Information, Propaganda, Censorship and the Newspapers
In the Second World War, television was scarcely known. Instead
people received their diet of information from newspapers, radio
and motion pictures. Government in turn used the media to get out
their message and shape opinion, while those on the business end
of information cooperated closely, almost as if they were an arm
of the government. The war was total. The cause was just. Propaganda
was not a dirty word.
The government was out to stop any news or talk that would damage
the Allied cause, or make Canadians doubt the war effort. As in
other nations at war, the Canadian armed forces censored militarily
sensitive information, whether it appeared in soldiers' letters
home or in the dispatches from war correspondents at the front.
A civilian Directorate of Censorship within the Department of National
War Services, formed in July 1940, was responsible for the security
of information in newspapers, radio and film, as well as in postal
and telegraphic communications. All mail from Canadian families
to prisoners of war overseas was censored for information that might
be passed on to the enemy.
The government's cheerleader was the Wartime Information Board.
The Board's chief for much of the time was John Grierson, who also
headed the National Film Board. Grierson, like other leaders, favoured
"democratic" propaganda grounded in truth but conveying
a buoyant optimism about the war. The results are to be seen in
wartime motion pictures, radio broadcasts, books, magazines and
theatrical presentations, as well as in newspapers. The mandate
of the Board and other propaganda organizations was to ensure high
morale and patriotic fervour.
The newspapers of the time were full of the war. The news pages
were crammed with the long dispatches of foreign correspondents
from far-flung fronts and the first-hand reporting about the Canadian
forces by correspondents such as Ross Munro, Gregory Clark or Peter
Stursberg. The business pages explained Canadian war production
and the workings of the various programs to control wages, prices,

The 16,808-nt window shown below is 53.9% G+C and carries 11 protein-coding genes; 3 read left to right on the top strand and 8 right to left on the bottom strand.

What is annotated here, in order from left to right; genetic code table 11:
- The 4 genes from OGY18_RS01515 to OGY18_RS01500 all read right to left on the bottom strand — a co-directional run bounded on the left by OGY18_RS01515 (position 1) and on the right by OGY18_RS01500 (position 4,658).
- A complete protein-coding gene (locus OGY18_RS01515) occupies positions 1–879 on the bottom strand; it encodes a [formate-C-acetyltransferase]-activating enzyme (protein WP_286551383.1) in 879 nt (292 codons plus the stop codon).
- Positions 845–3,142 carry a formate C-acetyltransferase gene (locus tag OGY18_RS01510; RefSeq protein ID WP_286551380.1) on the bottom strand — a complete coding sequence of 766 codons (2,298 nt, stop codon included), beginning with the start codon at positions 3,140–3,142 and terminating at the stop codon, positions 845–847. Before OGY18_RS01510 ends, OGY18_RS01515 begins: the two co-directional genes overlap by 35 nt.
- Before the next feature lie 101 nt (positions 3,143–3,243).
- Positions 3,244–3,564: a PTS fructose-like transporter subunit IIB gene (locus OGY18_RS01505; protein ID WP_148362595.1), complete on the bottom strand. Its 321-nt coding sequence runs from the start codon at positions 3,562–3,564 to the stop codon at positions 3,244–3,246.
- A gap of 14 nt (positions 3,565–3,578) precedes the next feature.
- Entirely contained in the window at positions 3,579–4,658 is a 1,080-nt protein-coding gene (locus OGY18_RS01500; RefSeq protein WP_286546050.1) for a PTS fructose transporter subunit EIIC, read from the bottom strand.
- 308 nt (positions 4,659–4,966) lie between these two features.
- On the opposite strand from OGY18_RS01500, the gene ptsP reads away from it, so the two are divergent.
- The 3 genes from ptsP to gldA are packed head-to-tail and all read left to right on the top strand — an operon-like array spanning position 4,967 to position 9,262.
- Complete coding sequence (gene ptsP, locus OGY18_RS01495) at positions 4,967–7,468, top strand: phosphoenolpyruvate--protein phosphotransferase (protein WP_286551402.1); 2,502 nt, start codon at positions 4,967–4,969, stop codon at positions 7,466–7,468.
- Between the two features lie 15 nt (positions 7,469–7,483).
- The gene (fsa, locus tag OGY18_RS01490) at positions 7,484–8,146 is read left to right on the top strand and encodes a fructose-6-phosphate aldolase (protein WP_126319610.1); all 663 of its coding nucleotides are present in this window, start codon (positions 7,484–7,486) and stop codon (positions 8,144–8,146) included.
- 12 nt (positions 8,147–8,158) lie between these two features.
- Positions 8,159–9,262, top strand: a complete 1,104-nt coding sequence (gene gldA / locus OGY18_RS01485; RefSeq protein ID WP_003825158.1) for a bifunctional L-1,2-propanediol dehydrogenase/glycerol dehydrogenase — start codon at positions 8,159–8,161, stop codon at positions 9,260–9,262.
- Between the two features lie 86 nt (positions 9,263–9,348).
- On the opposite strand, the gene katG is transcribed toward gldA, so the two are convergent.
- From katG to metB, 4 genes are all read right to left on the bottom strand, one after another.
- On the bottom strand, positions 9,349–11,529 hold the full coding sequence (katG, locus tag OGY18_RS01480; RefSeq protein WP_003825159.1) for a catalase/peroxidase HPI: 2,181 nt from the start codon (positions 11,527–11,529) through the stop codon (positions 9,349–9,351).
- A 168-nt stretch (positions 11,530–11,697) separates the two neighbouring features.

trade and supply. The domestic sections discussed food rationing
and advised homemakers how to make do with shortage. Full-page government
notices on every subject from recruiting rallies to scrap metal
drives were inserted into the newspapers. Even the heroes of the
comics fought the common enemy.
Related Newspaper Articles
A Ottawa. Élargirait-on la censure?
Le Devoir, 04/01/1940
- Le droit de critiquer les gouvernements et les parlements au Canada
Le Devoir, 22/01/1940
- La censure
Le Devoir, 19/03/1940
- Interdiction de l'usage de la poste
Le Devoir, 26/03/1940
- De la prudence à l'information
Le Devoir, 01/04/1940
- Les communiqués de guerre
Le Devoir, 29/07/1940
- La censure à la radio
Le Devoir, 03/05/1941
- L'emprunt. Bombardement de feuillets de propagande
Le Devoir, 14/06/1941
- Au camp-modèle d'entraînement. Rapprocher les civils des militaires
Le Devoir, 18/06/1941
- Pourquoi jeter des pierres aux ouvriers avant d'entendre leur plaidoyer
Le Devoir, 01/08/1941
- À Ottawa. Journalistes et publicites
Le Devoir, 07/01/1942
- La censure canadienne et les publications américaines
Le Devoir, 14/01/1942
- Comment il faut vendre aux Canadiens français
Le Devoir, 15/01/1942
- "Bloc-notes. Le ""Canada"" et la censure"
Le Devoir, 19/01/1942
- Le train-exposition de l'armée
Le Devoir, 17/02/1942
- "Les journaux classés comme ""services essentiel"""
Le Devoir, 25/03/1942
- Valeur de la publicité en temps de guerre
Le Devoir, 08/06/1942
- Guerre aux rumeurs
Le Devoir, 13/08/1942
- L'ennemi insoupçonné qui nous retrouve partout. Ne vous mettez pas à son service en colportant potins et rumeurs
Le Devoir, 28/08/1942
- Cette oie n'est encore qu'à demi cuite!
Le Devoir, 26/10/1943